Precisely because this would be a cruel and absurd result, NWIRP and its peers around the country have had longstanding agreements with immigration officials that permit them to run asylum-assistance programs without committing to permanent representation. Attacking them now is a shockingly cynical move, akin to sanctioning an emergency-room doctor for sewing up a bleeding patient without first promising to be their doctor for life.
NWIRP doesn’t know why it was singled out. But we do know that NWIRP has been at the forefront of resisting Trump’s travel ban. Its staff and volunteer lawyers were at SeaTac airport immediately after the White House launched the first Muslim ban, and in March it sued to block the second Muslim ban.
And NWIRP isn’t alone; its nonprofit counterparts did the same at airports around the country, leveraging law-school clinics and large-firm lawyers working pro bono. The DoJ’s suspiciously timed cease and desist letter sends a chilling message to exactly these groups, and to volunteer attorneys. This attack by the government on a legal services-provider for immigrants could dissuade law firms from letting their lawyers volunteer for these cases, scaring those firms away by convincing them that immigration-related projects are too risky pro-bono projects.
If they succeed, they don’t just deprive people of scarce resources for volunteer counsel, they gradually muzzle the bar. They marginalize the heroic work of nonprofits like NWIRP and its peers around the country. They defang the big law firms that have been willing to stand up to this administration—like Davis Wright Tremaine, which is assisting NWIRP—and they make immigrant representation a more marginal part of the law.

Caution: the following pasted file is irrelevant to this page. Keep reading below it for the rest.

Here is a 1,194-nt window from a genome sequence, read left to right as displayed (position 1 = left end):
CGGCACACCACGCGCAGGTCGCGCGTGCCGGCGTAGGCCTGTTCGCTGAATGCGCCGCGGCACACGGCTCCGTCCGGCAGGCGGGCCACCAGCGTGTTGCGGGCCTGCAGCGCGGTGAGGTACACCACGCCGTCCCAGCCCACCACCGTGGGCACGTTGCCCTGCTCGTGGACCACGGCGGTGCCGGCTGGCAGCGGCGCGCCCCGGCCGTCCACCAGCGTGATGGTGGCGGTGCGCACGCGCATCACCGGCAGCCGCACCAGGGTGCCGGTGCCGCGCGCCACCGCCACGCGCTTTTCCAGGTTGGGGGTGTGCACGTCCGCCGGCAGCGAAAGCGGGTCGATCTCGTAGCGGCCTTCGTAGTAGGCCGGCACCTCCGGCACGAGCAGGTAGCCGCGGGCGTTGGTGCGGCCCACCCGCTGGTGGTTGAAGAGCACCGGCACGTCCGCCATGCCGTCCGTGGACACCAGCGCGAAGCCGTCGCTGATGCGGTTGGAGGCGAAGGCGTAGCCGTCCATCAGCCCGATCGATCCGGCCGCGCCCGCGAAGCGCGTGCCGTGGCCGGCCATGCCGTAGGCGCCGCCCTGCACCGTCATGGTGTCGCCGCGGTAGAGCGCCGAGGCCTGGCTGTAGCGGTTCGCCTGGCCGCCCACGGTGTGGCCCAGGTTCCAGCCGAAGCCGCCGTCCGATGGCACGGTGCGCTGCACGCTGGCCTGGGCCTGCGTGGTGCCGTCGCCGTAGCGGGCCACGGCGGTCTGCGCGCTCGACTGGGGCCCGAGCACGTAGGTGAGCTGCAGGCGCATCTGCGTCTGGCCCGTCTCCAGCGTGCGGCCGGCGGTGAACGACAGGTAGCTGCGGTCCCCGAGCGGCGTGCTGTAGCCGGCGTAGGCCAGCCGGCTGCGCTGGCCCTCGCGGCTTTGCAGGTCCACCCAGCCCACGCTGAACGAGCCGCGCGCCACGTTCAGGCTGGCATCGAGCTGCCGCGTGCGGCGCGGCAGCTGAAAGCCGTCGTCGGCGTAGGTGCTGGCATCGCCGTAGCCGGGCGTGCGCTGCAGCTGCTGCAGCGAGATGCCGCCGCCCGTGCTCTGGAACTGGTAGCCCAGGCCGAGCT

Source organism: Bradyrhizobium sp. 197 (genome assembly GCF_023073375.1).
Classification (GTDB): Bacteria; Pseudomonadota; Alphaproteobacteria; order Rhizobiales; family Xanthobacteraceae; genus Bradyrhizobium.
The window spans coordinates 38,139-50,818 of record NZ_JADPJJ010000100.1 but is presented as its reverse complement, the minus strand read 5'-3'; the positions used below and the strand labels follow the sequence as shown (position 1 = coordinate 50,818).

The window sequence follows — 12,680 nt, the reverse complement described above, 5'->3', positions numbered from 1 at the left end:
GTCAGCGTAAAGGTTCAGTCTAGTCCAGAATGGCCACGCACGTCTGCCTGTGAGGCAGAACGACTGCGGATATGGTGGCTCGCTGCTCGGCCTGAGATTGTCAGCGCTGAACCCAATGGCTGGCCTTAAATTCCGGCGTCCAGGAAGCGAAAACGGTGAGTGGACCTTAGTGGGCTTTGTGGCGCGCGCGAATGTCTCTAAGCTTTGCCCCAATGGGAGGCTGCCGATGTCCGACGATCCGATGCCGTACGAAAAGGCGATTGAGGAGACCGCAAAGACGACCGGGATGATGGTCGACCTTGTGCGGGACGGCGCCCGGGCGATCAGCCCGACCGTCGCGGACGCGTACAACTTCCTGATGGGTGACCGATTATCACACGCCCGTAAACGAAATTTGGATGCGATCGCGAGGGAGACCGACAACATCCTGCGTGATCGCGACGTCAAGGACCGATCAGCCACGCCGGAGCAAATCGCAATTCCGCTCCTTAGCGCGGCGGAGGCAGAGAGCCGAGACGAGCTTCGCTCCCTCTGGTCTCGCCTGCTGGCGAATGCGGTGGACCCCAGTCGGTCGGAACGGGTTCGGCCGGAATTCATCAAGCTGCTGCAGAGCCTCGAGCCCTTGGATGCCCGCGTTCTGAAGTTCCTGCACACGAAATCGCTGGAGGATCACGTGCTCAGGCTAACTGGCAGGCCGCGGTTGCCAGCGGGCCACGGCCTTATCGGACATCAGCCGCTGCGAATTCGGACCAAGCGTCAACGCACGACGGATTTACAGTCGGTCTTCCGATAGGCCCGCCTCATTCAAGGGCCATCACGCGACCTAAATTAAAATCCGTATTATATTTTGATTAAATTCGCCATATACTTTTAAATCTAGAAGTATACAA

When lawyers rushed to airports this winter to protect our friends, our neighbors, and our Constitution, people cheered. The Trump administration took offense, and now those lawyers are in their crosshairs. The president is taking a sledgehammer to the pillars of our government: the FBI, the Justice Department, the federal courts. America, we are under attack.
Editor’s Note: This story has been updated to reflect the fact that a restraining order enabling NWIRP to continue representing immigrants has been granted.